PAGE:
There was also Yewande whose original home was Serrekunda in the Gambia, now a province of Senegal. Her English was excellent as was the quality of her education, but there were few job opportunities for a Historian in Comparative Linguistics. She now made a living in one of the many sweatshops that lined the London-Brighton Road. She was by far the best dressed woman in the house—resplendent in the tee-shirts and football sweaters that her employers sold—but she was also generous in helping to stock the place with household provisions.
Although her two room-mates kept a prudent distance from her, it was only because of them that Lindiwe was still alive. They slept as far from her as they could on the other side of the room, their fully clothed bodies wrapped round each other for warmth. When either woman ventured in her vicinity, she would keep her mouth covered as protection from air-borne viruses. Neither woman was expert in medicine, but both knew enough not to touch Lindiwe or anything that she’d worn, touched or coughed on. And it was they who ensured that Lindiwe was provided with the food and water that she was physically incapable of fetching for herself.
The outcome of Lindiwe’s battle against near death was by no means certain. The days were long and feverish and Lindiwe was almost always surprised when after she’d fallen asleep she would awaken the following day. Was she getting better? She wasn’t sure at first. The moments when she thought she might be recovering, when a boil had retreated or the phlegm she coughed up was less viscous or tasted less revolting, was often followed by a fresh outbreak of debilitating fever whose affects couldn’t be relieved by the water that Uzoma or Yewande had left in an old plastic bottle beside her.
All the same, Lindiwe was convinced that a corner had been turned when she was at last able to concentrate with more attention to Yewande’s unbroken monologues on those few moments when she wasn’t working or sleeping. (Uzoma’s similar monologues served only to dull her senses to welcome sleep). The Buffalo Pox had cut a swath across the Kingdom and decimated farming communities as far afield as Cornwall, Cumbria and Suffolk. It was now retreating from its original strongholds in the South East of England and the capital had mostly escaped the worst of it.
“Good!” said Lindiwe bitterly. “So, I’m nothing but a freak statistic.”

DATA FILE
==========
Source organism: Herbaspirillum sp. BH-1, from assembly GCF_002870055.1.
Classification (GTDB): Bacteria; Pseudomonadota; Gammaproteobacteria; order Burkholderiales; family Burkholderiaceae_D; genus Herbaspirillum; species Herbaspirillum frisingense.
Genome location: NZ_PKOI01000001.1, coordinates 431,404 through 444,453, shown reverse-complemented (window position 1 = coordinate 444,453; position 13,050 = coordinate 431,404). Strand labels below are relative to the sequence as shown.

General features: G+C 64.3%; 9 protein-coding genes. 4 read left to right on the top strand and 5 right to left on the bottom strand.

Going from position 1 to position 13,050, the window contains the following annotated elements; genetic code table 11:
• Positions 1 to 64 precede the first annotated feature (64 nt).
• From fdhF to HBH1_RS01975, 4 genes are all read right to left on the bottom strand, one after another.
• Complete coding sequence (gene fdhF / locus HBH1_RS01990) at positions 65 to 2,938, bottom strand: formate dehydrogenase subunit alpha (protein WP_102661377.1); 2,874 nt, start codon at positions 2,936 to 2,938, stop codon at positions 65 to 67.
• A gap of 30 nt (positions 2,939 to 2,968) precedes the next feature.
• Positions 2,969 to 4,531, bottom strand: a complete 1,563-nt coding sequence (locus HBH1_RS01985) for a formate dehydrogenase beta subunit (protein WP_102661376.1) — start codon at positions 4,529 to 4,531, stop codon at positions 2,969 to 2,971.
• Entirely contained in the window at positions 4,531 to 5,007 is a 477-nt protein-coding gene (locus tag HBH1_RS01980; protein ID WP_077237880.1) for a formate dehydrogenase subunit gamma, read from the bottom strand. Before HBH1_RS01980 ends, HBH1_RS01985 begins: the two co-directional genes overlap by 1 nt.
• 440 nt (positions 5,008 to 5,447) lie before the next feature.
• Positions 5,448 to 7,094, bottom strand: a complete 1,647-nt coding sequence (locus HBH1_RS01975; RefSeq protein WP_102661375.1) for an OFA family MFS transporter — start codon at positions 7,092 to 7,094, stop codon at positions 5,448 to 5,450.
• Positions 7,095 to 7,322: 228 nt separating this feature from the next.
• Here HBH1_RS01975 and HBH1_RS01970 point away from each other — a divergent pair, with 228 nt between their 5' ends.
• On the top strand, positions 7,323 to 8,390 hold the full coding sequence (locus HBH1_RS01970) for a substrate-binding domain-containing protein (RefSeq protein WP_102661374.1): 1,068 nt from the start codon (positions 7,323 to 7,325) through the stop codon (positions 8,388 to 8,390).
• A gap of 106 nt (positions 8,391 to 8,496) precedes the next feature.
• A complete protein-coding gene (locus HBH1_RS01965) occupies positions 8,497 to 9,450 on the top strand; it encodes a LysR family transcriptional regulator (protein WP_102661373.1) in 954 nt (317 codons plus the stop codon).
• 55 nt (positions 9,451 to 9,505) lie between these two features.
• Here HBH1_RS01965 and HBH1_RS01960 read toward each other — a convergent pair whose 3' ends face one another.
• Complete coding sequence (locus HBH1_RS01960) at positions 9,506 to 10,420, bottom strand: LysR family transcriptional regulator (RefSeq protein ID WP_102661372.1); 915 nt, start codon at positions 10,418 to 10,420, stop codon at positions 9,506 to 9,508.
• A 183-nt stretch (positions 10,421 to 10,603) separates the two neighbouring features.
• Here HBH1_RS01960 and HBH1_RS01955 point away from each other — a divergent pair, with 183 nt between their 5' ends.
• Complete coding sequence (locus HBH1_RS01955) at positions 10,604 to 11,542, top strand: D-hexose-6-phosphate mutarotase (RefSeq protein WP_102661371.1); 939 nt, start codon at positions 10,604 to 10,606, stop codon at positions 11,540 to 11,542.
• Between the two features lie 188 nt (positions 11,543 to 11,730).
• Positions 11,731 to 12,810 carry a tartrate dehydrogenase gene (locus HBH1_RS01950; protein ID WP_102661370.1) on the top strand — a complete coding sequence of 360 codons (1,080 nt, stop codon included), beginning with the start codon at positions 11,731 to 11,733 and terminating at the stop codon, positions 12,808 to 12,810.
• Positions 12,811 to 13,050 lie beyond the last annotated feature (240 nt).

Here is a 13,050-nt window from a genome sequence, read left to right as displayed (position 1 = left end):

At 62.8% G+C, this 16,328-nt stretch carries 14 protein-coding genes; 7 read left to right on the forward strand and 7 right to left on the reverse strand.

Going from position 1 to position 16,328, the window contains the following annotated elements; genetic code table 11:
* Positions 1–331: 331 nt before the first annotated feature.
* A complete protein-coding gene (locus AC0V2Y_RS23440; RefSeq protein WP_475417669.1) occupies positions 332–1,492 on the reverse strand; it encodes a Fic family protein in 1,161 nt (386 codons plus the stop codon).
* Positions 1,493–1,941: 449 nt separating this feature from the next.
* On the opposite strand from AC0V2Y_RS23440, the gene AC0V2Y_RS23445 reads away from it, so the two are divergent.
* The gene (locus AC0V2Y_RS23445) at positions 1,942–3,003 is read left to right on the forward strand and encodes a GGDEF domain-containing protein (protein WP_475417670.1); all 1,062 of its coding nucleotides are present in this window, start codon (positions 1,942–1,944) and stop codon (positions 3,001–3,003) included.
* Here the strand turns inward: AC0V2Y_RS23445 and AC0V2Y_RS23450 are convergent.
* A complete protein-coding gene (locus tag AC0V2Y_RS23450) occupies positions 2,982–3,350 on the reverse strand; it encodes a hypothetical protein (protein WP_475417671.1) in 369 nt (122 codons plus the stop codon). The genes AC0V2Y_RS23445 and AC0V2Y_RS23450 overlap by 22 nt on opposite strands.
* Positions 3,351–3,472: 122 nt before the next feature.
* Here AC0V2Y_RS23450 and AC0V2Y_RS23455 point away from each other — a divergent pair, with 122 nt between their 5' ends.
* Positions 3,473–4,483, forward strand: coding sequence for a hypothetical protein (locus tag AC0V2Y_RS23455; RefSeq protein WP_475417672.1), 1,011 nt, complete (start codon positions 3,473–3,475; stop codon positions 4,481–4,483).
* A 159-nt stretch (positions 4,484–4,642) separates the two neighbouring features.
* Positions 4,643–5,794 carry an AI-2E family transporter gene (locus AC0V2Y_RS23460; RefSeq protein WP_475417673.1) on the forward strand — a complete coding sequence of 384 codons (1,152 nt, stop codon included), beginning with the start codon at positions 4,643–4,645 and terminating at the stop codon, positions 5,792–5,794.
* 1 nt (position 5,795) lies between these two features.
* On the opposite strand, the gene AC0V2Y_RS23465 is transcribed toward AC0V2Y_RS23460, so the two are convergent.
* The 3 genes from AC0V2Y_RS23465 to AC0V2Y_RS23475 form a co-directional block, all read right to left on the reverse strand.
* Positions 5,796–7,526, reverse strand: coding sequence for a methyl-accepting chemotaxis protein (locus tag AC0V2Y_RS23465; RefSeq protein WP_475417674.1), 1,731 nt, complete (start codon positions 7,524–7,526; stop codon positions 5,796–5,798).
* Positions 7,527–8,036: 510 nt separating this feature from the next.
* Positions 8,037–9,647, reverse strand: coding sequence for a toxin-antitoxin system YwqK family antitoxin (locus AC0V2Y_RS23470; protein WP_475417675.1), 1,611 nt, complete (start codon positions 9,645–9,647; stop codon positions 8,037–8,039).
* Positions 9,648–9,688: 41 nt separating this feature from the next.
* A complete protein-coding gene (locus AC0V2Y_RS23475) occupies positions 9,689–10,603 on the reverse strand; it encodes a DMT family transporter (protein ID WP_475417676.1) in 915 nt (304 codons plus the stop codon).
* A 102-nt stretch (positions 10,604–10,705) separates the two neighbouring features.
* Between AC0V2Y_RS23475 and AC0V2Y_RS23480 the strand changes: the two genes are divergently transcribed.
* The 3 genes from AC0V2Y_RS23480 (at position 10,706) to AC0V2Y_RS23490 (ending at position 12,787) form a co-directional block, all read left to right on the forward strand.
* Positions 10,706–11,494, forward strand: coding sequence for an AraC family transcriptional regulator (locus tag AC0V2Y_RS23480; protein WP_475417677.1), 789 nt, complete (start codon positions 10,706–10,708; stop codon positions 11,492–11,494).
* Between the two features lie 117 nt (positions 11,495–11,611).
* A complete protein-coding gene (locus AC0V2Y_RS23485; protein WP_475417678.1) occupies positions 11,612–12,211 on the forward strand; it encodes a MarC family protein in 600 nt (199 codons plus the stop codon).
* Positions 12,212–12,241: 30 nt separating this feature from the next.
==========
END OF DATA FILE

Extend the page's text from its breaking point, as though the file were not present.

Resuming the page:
“Not just a statistic, Lindi sweetheart,” said Yewande who was delighted and encouraged by Lindiwe’s comments although they were scarcely cheerful. “You’re alive, remember. And you might not become a statistic at all.”
A day or so later, Lindiwe had recovered enough to be able to watch the television news on Yewande’s laptop screen (or for as long as its battery power lasted). This was a privilege that Lindiwe truly appreciated. The cost of powering batteries was especially prohibitive in winter when there was so little solar energy. She watched the EBC News constantly on the small 25 centimetre screen as it continually recycled the same news stories hour on hour on a diminished budget and with most outside images provided on license by Sky News UK and foreign broadcasters from Scotland and Ireland. It was the same depressing cycle of famine, plague, warfare and economic malaise, but more than anything else it helped distract and even cheer Lindiwe. It was comforting to know that however bad things were for her, it was many times worse elsewhere. The Buffalo Pox and the series of other plagues and contagions that had spread across the world had been so severe in some countries that global population growth, including in even Africa, was actually faltering in its otherwise inexorable climb. When the sources of disaster weren’t the familiar four horsemen of the apocalypse, there were other ills to trouble the world. Earthquake. Crop failure. Drought. Flood. Aeroplane crashes. Border skirmishes between the fragments of what had once been the United States. Even some ominous sabre-rattling in the Middle East. It all put Lindiwe’s near death from an international pandemic into some kind of perspective.
Soon Lindiwe was well enough that she could stand, walk, talk and even contemplate re-entering the land of the living. But was she now able to make a living? She didn’t want to return to the life of a prostitute even if Empire Cleaning Services were to employ a woman so scarred by recent sickness. There wasn’t much income to make from other more legal occupations such as begging. Lindiwe dreaded that she would have to resort to theft or some other form of crime to survive.
“Can you sew?” Yewande asked.
“Sew?” wondered Lindiwe who was now well enough to sit on the same side of the room as her friends. “Are you offering me a job in the place where you work? Would they take me on?”
“I’m sure you could do the work as well as I can,” said Yewande. “It’s monotonous but it’s better than starvation. And although Union Republic Sportswear isn’t actually advertising at the moment they have plenty of vacancies.”
“Vacancies? Is business improving at the moment?”
“No,” said Yewande. “But you’re not the only one who’s contracted Buffalo Pox in the last few months. There are many sewing machines sitting idle at the factory at the moment and it’s unlikely that many of those who once used to operate them will ever be returning to work.”